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Well-Adjusted Teens, Sans Team Sports

Well-Adjusted Teens, Sans Team Sports

By Mir Kamin

I was not a “sporty” kid. I wanted to be—I grew up in a time when a mandatory part of being “cool” was membership on a sports team—but… I’m uncoordinated and slow. Plus, I had really bad asthma, and just doing the Presidential Physical Fitness Test in gym left me sucking on my inhaler like a John Hughes movie outcast. So I played some Little League when I was still in elementary school (and here we understand “played some Little League” to mean “stood in right field picking flowers for a while and then went out for ice cream after”) and then happily gave up on sports.

Surely my children would be different. Why, their father was involved in a variety of sports, growing up, and team sports bring all sorts of benefits to the table for growing children. There’s the physical workout, sure, but also learning to cooperate, being part of something where the whole is more important than the parts, working with a coach… I would help them find the activities where they could shine. I wasn’t looking to raise Olympians, you understand, but merely to help them cultivate a healthy lifestyle with a side of physical and personal growth that they would enjoy.

We started with soccer; no, to be more accurate, we started with Amoeba Ball™. Amoeba Ball™ is what happens when you try to teach very little kids to play soccer—they just coagulate as a giant mass and move around the field together. My daughter played for two years before asking if she “had to” for another season, so I said of course not, let’s find you something else. She dabbled in dance and both kids took swimming lessons. I put my son into soccer and my daughter started Tae Kwon Do and declared it the most fun she’d ever had. He carried on the family Amoeba Ball™ tradition while she worked her way through belts and chanted “Sir yes sir!”

Then we moved. I don’t think the move was the problem, just to be clear, but the rhythm we’d hit prior to the move somehow didn’t work in our new environment. The new Tae Kwon Do studio was great, but my daughter’s interest waned. The closer she got to her black belt, the more sparring was part of her training, and she’d never liked the “fighting parts.” She began asking to quit. And soccer wasn’t working out so well for my son, either; we had a few rough years before his official autism spectrum diagnosis, and (go figure!) during that time, he was prone to epic meltdowns any time he experienced unexpected physical sensations… like, say, a soccer ball hitting him. Yeah.

My son quit soccer. My daughter quit Tae Kwon Do. I delivered an impassioned lecture to the two of them about the importance of team sports (in which I probably sounded exactly like Charlie Brown’s teacher, to their ears), and we all agreed they would try swimming for a while. I signed them up at our local Y and both of them took to it like fish. The problem was, my boy fish mostly swam around in little circles, ignoring the coach, and my girl fish did as she was told but rode home in tears after every practice, convinced she was terrible at everything and the world was a horrendous place. (I quickly learned that low blood sugar can result in Extreme Crankybutt Syndrome, and learned to stuff some food into her the minute she got out of the water, which helped a little.) They stuck out the season at my insistence, then quit.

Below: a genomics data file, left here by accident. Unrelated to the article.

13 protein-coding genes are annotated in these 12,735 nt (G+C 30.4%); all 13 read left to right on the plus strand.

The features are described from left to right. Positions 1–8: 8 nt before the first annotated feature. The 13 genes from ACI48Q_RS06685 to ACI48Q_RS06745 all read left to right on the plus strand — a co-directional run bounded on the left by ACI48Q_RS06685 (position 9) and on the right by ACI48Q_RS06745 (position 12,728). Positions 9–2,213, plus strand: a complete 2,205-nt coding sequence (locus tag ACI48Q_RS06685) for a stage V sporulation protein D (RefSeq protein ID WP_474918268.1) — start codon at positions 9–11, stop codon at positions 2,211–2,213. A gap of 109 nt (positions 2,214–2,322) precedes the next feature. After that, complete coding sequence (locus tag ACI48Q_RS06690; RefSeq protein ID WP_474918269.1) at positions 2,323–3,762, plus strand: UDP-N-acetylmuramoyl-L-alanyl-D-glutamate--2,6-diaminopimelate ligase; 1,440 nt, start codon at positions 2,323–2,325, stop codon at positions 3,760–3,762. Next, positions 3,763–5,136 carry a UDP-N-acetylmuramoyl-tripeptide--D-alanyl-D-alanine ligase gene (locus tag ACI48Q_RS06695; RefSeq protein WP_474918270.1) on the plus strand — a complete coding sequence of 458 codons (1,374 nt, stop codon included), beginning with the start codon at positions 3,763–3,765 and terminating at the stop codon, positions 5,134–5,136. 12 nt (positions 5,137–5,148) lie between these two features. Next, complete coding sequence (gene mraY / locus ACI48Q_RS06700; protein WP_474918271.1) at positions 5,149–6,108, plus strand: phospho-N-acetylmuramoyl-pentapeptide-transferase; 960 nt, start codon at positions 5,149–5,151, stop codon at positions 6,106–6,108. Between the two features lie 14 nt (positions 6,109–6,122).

I was left with two tweens who seemed to be following in their mother’s not-so-physically-fit footsteps, plus I agonized over all the life skills team sports are supposed to help impart that they might be missing. As the kids moved into the teen years, I realized two important things, and know they’re still getting what they need.

Exercise is important, and it comes in many forms

My son is a constantly-in-motion kind of kid by nature. We learned through years of occupational therapy that he will always do better on days when he’s had the opportunity to exercise, but we’ve also learned that his coordination (both social and physical) can make typical team sports difficult and frustrating for him. So for him, a simple “go outside and burn off some energy” is likely to get him moving around. He loves to swim (just not on a team) and bike, and on rainy days he’s still got his exercise ball (“go bounce”) and pull-up bar (“go do some chin-ups”) inside to allow for some much-needed movement. He’s also done a few seasons of Challenge League baseball (a team for kids with special needs), though he feels he’s outgrown it, now.